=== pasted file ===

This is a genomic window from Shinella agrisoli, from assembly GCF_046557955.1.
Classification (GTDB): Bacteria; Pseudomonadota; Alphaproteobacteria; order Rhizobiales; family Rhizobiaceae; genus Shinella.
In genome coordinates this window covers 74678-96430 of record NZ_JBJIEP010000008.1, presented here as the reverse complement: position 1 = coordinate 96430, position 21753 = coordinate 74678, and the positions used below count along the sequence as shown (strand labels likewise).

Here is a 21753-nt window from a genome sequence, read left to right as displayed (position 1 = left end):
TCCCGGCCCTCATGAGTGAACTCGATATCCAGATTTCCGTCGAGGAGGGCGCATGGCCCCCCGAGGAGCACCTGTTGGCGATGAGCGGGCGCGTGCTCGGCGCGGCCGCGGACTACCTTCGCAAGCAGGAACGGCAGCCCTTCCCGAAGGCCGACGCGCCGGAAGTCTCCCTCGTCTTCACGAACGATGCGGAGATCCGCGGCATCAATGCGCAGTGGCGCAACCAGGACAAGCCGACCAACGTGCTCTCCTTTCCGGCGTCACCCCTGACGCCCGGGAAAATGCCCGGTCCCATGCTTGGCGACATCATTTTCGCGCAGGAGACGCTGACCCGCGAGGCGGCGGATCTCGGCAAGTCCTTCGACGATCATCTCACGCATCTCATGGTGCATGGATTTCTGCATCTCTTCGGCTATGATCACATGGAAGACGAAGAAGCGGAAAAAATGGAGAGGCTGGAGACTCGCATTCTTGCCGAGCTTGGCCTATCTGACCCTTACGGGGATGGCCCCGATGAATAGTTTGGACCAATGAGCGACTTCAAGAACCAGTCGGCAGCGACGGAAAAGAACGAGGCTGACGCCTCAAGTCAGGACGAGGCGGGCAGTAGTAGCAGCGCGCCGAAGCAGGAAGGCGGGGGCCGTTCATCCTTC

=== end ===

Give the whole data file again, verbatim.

This is a genomic window from Shinella agrisoli, from assembly GCF_046557955.1.
Classification (GTDB): Bacteria; Pseudomonadota; Alphaproteobacteria; order Rhizobiales; family Rhizobiaceae; genus Shinella.
In genome coordinates this window covers 74678-96430 of record NZ_JBJIEP010000008.1, presented here as the reverse complement: position 1 = coordinate 96430, position 21753 = coordinate 74678, and the positions used below count along the sequence as shown (strand labels likewise).

Here is a 21753-nt window from a genome sequence, read left to right as displayed (position 1 = left end):
TCCCGGCCCTCATGAGTGAACTCGATATCCAGATTTCCGTCGAGGAGGGCGCATGGCCCCCCGAGGAGCACCTGTTGGCGATGAGCGGGCGCGTGCTCGGCGCGGCCGCGGACTACCTTCGCAAGCAGGAACGGCAGCCCTTCCCGAAGGCCGACGCGCCGGAAGTCTCCCTCGTCTTCACGAACGATGCGGAGATCCGCGGCATCAATGCGCAGTGGCGCAACCAGGACAAGCCGACCAACGTGCTCTCCTTTCCGGCGTCACCCCTGACGCCCGGGAAAATGCCCGGTCCCATGCTTGGCGACATCATTTTCGCGCAGGAGACGCTGACCCGCGAGGCGGCGGATCTCGGCAAGTCCTTCGACGATCATCTCACGCATCTCATGGTGCATGGATTTCTGCATCTCTTCGGCTATGATCACATGGAAGACGAAGAAGCGGAAAAAATGGAGAGGCTGGAGACTCGCATTCTTGCCGAGCTTGGCCTATCTGACCCTTACGGGGATGGCCCCGATGAATAGTTTGGACCAATGAGCGACTTCAAGAACCAGTCGGCAGCGACGGAAAAGAACGAGGCTGACGCCTCAAGTCAGGACGAGGCGGGCAGTAGTAGCAGCGCGCCGAAGCAGGAAGGCGGGGGCCGTTCATCCTTC